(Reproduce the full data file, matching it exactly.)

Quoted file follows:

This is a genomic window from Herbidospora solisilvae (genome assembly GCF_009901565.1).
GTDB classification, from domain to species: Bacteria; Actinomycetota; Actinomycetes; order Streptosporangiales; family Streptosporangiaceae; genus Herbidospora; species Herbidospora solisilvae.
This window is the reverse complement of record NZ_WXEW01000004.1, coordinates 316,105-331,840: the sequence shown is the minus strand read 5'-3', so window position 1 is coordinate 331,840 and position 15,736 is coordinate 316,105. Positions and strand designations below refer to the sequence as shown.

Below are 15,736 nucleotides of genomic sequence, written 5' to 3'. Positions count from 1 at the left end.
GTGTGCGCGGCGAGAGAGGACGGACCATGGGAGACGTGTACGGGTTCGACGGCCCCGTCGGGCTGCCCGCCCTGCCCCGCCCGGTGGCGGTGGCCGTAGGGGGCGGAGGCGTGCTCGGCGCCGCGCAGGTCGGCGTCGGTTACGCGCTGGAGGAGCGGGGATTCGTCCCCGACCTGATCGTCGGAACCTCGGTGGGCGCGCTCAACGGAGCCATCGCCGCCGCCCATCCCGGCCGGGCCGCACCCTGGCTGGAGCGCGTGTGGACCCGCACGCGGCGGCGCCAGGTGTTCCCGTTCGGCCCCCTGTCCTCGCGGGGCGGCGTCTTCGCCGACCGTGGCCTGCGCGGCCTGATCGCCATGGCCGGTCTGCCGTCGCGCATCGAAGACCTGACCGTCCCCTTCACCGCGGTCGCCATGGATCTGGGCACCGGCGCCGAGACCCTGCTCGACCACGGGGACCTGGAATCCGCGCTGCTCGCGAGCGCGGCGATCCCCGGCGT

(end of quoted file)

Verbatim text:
This is a genomic window from Herbidospora solisilvae (genome assembly GCF_009901565.1).
GTDB classification, from domain to species: Bacteria; Actinomycetota; Actinomycetes; order Streptosporangiales; family Streptosporangiaceae; genus Herbidospora; species Herbidospora solisilvae.
This window is the reverse complement of record NZ_WXEW01000004.1, coordinates 316,105-331,840: the sequence shown is the minus strand read 5'-3', so window position 1 is coordinate 331,840 and position 15,736 is coordinate 316,105. Positions and strand designations below refer to the sequence as shown.

Below are 15,736 nucleotides of genomic sequence, written 5' to 3'. Positions count from 1 at the left end.
GTGTGCGCGGCGAGAGAGGACGGACCATGGGAGACGTGTACGGGTTCGACGGCCCCGTCGGGCTGCCCGCCCTGCCCCGCCCGGTGGCGGTGGCCGTAGGGGGCGGAGGCGTGCTCGGCGCCGCGCAGGTCGGCGTCGGTTACGCGCTGGAGGAGCGGGGATTCGTCCCCGACCTGATCGTCGGAACCTCGGTGGGCGCGCTCAACGGAGCCATCGCCGCCGCCCATCCCGGCCGGGCCGCACCCTGGCTGGAGCGCGTGTGGACCCGCACGCGGCGGCGCCAGGTGTTCCCGTTCGGCCCCCTGTCCTCGCGGGGCGGCGTCTTCGCCGACCGTGGCCTGCGCGGCCTGATCGCCATGGCCGGTCTGCCGTCGCGCATCGAAGACCTGACCGTCCCCTTCACCGCGGTCGCCATGGATCTGGGCACCGGCGCCGAGACCCTGCTCGACCACGGGGACCTGGAATCCGCGCTGCTCGCGAGCGCGGCGATCCCCGGCGT